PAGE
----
' It will take a lot of videos of guys on boats pulling traps to offset this one'

Bill Packard: Video does not represent Maine lobster industry

Wed, 09/25/2013 - 12:00pm

I hesitated to post this because I don't want to bring more attention to PETA, but after getting my thoughts together, I decided to put it out there.

We now have the somewhat famous lobster processing video. Before I go any further, let's be clear. In no way am I defending PETA. This piece has nothing to do with PETA at all. My whole deal is based on a sentence that I invested money in to get trademarked, "Think Like a Customer." Never mind PETA, what does the Customer think of the video?

The issue with the video that has upset some people is that it appears that there is little, if any, regard for a living thing. I don't know if lobsters are mammals, insects or any of the classes commenters have put them in, but they are alive. It says so any place you want to buy a lobster. "Live Maine Lobster." So the question is not if this is humane or similar to a slaughterhouse. The question is: Is this how we want the Maine lobster industry to be perceived?

I checked around a little and the video has had some traction and has been shared so that many viewers may not know that it originated from PETA. And it really doesn't make any difference. I don't eat much lobster, but I've been close to the industry just by living here. In the 1970s, I hauled lobsters to Logan Airport and to a truck that transferred them to New York City. Up until recently, the majority of the Maine lobster business was "Live Maine Lobster." I get that. Maybe that's why I was so surprised at how the lobsters were handled in the video. From what I knew, the value was in "live." My whole life, lobsters were handled carefully from the fisherman to the plate because their value was in them being live.

Shipping live lobsters around the world has no value added and I get that. Processing lobster to add value is certainly the way to go to stabilize prices and raise the value of the product, overall. I hope that's enough so that you don't think I've got my head up my rear and have no idea what I'm talking about. Well, if you do think I've got my head up my rear and have no idea what I'm talking about, you probably know me personally.

People all over the world who potentially are prepared to spend their money for Maine lobster have seen a video that is very disturbing. It's out there and there's nothing anybody can do about that. When I watched it, I didn't get very far into it when I said to myself, uh-oh. This does not look good. Before too long the Maine Lobsterman's Association called PETA all sorts of names and dismissed them. The Maine Department of Marine Resources was no better, saying that the processor meets the requirements of the state. All sorts of locals posted comments about PETA, but I have to wonder how many people watched the video and understand that the world now believes that is how the lobster industry in Maine operates.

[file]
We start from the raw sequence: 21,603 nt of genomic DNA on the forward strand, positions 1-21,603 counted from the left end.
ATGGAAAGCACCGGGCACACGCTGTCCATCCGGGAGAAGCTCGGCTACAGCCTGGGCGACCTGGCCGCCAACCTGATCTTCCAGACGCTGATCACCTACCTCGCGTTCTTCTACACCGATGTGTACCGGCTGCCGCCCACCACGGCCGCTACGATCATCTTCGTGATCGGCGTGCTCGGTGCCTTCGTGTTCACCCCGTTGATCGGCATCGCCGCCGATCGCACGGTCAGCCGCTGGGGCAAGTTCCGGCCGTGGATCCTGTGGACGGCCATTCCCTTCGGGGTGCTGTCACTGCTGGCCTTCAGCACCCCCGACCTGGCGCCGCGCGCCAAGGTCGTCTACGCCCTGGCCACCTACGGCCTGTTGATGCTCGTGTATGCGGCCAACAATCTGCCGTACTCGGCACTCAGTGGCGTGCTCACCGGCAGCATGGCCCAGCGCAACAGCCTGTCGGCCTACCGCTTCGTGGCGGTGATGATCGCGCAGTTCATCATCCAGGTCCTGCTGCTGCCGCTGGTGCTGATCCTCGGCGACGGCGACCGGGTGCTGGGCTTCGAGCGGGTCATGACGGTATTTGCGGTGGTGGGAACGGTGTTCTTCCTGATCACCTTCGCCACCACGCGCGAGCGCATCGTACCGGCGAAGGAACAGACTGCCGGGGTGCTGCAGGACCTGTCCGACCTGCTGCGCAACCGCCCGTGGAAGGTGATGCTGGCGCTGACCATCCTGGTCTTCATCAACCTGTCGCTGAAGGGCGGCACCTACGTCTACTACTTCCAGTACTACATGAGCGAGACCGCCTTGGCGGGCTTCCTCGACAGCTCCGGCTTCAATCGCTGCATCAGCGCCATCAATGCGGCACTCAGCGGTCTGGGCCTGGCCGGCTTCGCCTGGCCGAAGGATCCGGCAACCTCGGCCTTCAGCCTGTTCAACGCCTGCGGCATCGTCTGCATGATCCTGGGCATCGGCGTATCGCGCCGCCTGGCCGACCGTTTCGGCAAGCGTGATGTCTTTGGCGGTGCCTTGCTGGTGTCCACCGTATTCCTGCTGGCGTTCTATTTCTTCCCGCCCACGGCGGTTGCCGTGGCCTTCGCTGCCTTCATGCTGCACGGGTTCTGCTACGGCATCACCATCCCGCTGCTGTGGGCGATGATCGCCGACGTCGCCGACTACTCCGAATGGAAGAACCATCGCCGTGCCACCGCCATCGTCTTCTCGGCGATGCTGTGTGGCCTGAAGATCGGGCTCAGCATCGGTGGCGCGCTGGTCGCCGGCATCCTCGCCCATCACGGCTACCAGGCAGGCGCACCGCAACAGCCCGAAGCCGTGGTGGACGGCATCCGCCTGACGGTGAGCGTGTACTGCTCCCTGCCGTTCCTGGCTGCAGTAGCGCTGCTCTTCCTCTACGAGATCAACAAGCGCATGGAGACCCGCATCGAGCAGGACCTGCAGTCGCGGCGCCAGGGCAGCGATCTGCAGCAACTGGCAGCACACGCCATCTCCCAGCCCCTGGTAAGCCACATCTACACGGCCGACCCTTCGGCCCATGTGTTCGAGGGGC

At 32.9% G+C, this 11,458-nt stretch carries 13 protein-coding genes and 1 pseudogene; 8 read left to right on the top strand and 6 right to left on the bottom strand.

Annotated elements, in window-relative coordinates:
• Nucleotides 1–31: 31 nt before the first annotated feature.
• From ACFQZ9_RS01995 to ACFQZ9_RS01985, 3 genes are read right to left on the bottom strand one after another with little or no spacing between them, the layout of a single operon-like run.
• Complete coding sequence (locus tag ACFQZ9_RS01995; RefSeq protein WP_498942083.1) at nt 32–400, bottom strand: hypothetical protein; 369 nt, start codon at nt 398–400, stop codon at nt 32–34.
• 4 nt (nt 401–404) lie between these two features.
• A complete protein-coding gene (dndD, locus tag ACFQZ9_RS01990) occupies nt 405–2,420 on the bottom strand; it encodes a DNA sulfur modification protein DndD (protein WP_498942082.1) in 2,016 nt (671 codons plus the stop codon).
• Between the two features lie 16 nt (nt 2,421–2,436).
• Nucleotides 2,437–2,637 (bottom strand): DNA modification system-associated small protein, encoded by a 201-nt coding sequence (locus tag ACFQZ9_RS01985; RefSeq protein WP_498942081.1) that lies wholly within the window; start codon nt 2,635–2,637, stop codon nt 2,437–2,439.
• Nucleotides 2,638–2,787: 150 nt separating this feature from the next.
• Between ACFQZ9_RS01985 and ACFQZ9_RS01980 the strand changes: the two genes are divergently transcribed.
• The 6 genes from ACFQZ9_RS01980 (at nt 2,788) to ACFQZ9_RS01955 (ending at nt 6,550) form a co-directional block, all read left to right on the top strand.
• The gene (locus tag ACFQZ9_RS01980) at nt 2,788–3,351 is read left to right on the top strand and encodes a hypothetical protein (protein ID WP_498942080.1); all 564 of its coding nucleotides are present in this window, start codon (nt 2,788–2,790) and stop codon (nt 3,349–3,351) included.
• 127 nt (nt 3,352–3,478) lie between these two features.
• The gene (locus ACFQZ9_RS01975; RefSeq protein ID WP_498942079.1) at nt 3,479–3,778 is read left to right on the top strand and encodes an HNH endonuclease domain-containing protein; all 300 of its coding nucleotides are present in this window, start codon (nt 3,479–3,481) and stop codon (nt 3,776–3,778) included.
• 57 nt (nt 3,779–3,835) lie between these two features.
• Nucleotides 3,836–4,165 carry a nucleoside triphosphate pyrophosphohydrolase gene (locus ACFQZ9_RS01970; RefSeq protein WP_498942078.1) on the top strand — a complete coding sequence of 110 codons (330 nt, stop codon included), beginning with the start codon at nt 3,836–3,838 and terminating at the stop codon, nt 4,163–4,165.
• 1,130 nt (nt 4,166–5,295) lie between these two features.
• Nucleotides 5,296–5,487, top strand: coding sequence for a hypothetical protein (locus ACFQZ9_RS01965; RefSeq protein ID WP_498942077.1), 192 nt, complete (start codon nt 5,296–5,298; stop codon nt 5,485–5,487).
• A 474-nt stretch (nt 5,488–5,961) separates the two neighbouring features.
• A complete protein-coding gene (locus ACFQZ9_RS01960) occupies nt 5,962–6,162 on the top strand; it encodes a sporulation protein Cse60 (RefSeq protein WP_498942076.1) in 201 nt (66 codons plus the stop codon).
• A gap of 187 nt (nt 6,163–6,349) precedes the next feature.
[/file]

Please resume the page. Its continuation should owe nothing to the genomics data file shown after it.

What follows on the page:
Monday morning quarterbacking would have me suggesting that they could have said this or could have said that, but the only suggestion I can make is that no comment would have been much better than what was said. The message I think the consumer got from the Lobsterman's Association and Marine Resources is: "This is how we do things in Maine. If you don't like it eat something else."

So here's the bottom line. If we locals all ate lobster three meals a day every day, we could only keep a few boats fishing. It's the folks in NYC, Orlando, San Diego and Paris who sustain this industry. We shouldn't ignore that fact. It will take a lot of videos of guys on boats pulling traps to offset this one.

I can't help that the video happened, but I do understand that 'outcome = event + response.' If we don't change our response, it concerns me that the outcome will not be very positive. As the following of this video grows, more and more people will think that this how everyone in Maine treats lobster. The world is much bigger than our little piece of heaven and while I don't think we should throw anyone under the bus, I do believe that it's important to share with the world that this video does not represent the Maine lobster industry.

 Bill Packard lives in Union and is the founder of BPackard.com.  He is a speaker, author, small business coach and consultant. 


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